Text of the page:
|Posted on August 30, 2018 at 12:40 AM|
Weyapiersenwah (ca. 1743-1810), also spelled Wehyehpiherhsehnwah and commonly referred to by his English name Blue Jacket, was a prominent military leader of the Shawnee. During the Northwest Indian Wars (1785-1795), Blue Jacket and Miami Chief Little Turtle led an American Indian alliance against United States military forces in the Ohio Country, which included members of man...Read Full Post »
|Posted on August 28, 2018 at 9:50 AM|
The Battle of Timbers, on August 20, 1794, was the last major conflict of the Northwest Territory Indian War between Native Americans and the United States. At the battle, near present-day Toledo, Ohio, General Anthony Wayne (1745-96) led U.S. troops to victory over a confederation of Indian warriors whose leaders included Chief Blue Jacket of th...Read Full Post »
|Posted on August 27, 2018 at 9:40 AM|
NCAI Press Release August 25, 2018
NCAI Honors Senator John McCain
WASHINGTON, D.C. | The National Congress of American Indians gives honor to the life of Senator John McCain and celebrates the time we had with him as a tireless champion for Indian Country and tribal sovereignty. The Senator dedicated many years to Indian Country. Serving as longtime member and former Chairman of the Senate Committee on Indian ...Read Full Post »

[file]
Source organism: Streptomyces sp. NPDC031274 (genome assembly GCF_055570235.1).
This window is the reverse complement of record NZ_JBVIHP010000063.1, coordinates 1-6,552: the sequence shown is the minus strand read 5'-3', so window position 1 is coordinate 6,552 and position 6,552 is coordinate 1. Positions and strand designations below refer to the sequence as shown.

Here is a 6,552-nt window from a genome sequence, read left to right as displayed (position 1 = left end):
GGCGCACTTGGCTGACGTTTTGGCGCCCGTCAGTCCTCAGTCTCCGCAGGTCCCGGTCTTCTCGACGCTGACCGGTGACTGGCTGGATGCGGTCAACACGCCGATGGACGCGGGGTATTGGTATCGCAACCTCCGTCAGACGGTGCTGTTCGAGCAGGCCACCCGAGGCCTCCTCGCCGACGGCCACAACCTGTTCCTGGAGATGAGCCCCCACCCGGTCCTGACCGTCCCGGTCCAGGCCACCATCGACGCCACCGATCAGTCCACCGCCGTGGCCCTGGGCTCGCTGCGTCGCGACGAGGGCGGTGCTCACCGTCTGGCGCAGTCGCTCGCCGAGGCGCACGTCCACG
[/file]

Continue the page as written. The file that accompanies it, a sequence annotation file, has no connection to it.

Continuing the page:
|Posted on August 27, 2018 at 9:05 AM|
If you are looking for a daily source of news and information, check out Indian Country Today. A good resource for news and information. Sign up to receive updates from Indian Country Today. ICT Newsletter
Indian Country Today is a daily digital news platform that covers the Indigenous world, including American Indians and Alaska Natives. Indian Country Today is the largest news site that covers tribes and Native people throughout the Americ...Read Full Post »
|Posted on August 24, 2018 at 9:35 AM|
By Jesse Greenspan
Tecumseh lost three close family members to frontier violence.
Born in 1768 in present-day Ohio, Tecumseh lived during an era of near-constant conflict between his Shawnee tribe and white frontiersmen. At age 6, Lord Dunmore’s War broke out after a series of...Read Full Post »
|Posted on August 22, 2018 at 9:15 AM|
NCAI and its co-sponsors will be hosting Tribal Unity Impact Days on September 12-13, 2018. This event will allow tribal leaders to engage with key members of Congress. On the morning of September 12, senators and representatives will brief tribal leaders on the current and critical legislative issues affecting American Indians and Alaska Na...Read Full Post »
|Posted on December 14, 2017 at 12:40 PM|
NCAI Urges Senate Leadership to Reauthorize CHIP and SDPI
On December 11th, 2017, NCAI sent the attached letters to Senate Majority Leader Mitch McConnell (R-KY) and Senate Minority Leader Chuck Schumer (D-NY) urging them to promptly reauthorize the Children's Health Insurance Program (CHIP) and the Special Diabetes Program for Indians (SDPI).
Both programs were reauthorized until September 30th, 2017 by the Medicare Access and CHIP Reaut...Read Full Post »
|Posted on December 13, 2017 at 9:55 AM|
NCAI Tax Reform Update
December 8, 2017
Tax Reform Update